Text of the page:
Behind the Tracks: Exploring Vehicle Options for the Cotton Belt

North Texas will soon be home to a state of the art, regional rail line that will laterally connect our region: The Cotton Belt.  Over the next few weeks, we’ll peek behind the tracks and bring you the inside scoop on all the different elements involved in making the Cotton Belt one of North Texas’s most successful transit projects.

DART is not just one of the newest transit systems in the United States, it’s also one of the most technologically advanced.  As with all our projects, we are looking to incorporate the newest and most sustainable engineering into the Cotton Belt, integrating it into the communities along the corridor and making our system more reliable, cleaner, and safer over the long-term.

Today, we’re exploring the vehicle or rail car DART is seeking to use on the 26-mile rail line. This new self-powered, light-weight rail vehicle will be designed to be environmentally and community friendly, and significantly different when compared to traditional commuter rail cars. Collaborating with the rail industry, DART plans to use a vehicle with what the Environmental Protection Agency (EPA) calls a Tier IV engine, which is the latest advancement that results in near zero emissions.  In addition, the vehicle would be built to comply with the Federal Railroad Administration (FRA) so it can share track with existing freight trains.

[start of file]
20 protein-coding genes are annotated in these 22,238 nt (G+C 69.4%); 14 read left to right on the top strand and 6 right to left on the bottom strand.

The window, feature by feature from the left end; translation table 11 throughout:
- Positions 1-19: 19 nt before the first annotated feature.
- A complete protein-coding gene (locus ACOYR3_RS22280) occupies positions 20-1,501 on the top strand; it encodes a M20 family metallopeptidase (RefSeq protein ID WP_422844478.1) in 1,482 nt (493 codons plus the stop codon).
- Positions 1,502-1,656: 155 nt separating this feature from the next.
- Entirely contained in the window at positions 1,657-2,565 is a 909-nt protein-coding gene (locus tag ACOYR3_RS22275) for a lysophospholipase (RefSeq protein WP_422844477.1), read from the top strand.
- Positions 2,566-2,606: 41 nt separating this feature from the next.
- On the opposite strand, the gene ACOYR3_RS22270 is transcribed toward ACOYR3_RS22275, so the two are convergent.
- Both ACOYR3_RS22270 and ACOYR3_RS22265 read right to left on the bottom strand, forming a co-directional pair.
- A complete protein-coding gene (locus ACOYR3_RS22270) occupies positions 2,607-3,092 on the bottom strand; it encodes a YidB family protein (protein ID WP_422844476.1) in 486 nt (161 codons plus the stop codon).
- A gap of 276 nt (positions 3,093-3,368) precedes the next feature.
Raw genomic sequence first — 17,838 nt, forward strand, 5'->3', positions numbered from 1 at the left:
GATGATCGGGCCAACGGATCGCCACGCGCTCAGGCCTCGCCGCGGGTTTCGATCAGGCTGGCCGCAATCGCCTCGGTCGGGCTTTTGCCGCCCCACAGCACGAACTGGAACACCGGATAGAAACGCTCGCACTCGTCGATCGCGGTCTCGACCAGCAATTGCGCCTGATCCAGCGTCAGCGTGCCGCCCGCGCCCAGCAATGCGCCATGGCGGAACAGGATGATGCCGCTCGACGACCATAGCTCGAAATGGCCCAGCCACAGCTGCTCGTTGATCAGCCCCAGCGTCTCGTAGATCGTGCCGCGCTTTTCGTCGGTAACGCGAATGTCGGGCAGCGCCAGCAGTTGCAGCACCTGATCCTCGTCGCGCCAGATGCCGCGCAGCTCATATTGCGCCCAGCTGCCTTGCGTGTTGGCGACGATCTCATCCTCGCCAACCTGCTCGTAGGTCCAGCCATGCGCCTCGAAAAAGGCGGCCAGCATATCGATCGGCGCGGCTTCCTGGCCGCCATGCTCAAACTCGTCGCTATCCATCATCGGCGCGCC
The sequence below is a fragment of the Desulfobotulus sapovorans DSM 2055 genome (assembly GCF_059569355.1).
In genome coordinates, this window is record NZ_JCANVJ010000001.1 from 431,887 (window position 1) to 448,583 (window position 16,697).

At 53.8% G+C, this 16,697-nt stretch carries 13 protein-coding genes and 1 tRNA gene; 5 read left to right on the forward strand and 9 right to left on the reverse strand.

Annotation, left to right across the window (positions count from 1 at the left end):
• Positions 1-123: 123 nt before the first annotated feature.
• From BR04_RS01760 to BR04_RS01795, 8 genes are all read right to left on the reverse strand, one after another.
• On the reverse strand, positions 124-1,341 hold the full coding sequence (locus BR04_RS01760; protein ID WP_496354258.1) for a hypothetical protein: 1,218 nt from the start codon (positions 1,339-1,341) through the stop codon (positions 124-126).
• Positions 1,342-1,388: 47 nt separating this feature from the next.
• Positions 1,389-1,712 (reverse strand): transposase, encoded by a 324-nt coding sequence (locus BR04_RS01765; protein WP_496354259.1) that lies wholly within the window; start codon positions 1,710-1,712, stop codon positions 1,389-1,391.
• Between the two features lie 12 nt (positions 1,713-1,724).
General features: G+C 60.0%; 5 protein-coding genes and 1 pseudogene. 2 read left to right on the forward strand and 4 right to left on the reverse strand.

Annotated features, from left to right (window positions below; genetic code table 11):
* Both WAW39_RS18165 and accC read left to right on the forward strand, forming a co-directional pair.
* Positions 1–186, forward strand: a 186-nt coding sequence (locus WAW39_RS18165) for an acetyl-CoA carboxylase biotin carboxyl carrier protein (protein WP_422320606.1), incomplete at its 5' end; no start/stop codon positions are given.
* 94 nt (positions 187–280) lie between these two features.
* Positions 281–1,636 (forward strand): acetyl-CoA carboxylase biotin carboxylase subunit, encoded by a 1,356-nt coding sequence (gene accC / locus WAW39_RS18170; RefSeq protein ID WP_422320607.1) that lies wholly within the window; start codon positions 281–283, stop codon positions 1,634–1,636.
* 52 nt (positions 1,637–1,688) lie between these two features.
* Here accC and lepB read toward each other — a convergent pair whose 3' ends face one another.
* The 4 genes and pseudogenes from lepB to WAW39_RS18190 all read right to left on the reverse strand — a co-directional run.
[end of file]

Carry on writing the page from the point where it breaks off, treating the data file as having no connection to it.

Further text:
Key characteristics of new Cotton Belt vehicles include:

  • Mostly electric motors to keep the vehicle powered quietly and smoothly
  • Quieter when its running and less vibration disturbance than its freight rail cousin
  • Lighter and smaller than a typical commuter rail vehicle
  • No overhead wires or cables
  • Wide entrance doors and low floors for easier accessibility
  • Sleek appearance and improved structural design

Hard to imagine? We get it. Take a look at the vehicle selected by the Fort Worth Transportation Authority for the TEXRail Project from Fort Worth to DFW Airport. While the Cotton Belt vehicles will not be an exact replica, this example gives a sense of how streamlined these vehicles look compared to older models.

Stay tuned to Behind the Tracks: The Cotton Belt to learn more about potential impacts and mitigation related to issues such as noise and vibration, street crossing safety tools, stations and more!

About DART Daily

Dallas Area Rapid Transit (DART) gets you around 13 cities with rail, bus, paratransit, and rideshare services. We serve DFW International Airport and Fort Worth via the Trinity Railway Express (TRE). The service area consists of 13 cities: Addison, Carrollton, Cockrell Hill, Dallas, Farmers Branch, Garland, Glenn Heights, Highland Park, Irving, Plano, Richardson, Rowlett and University Park.
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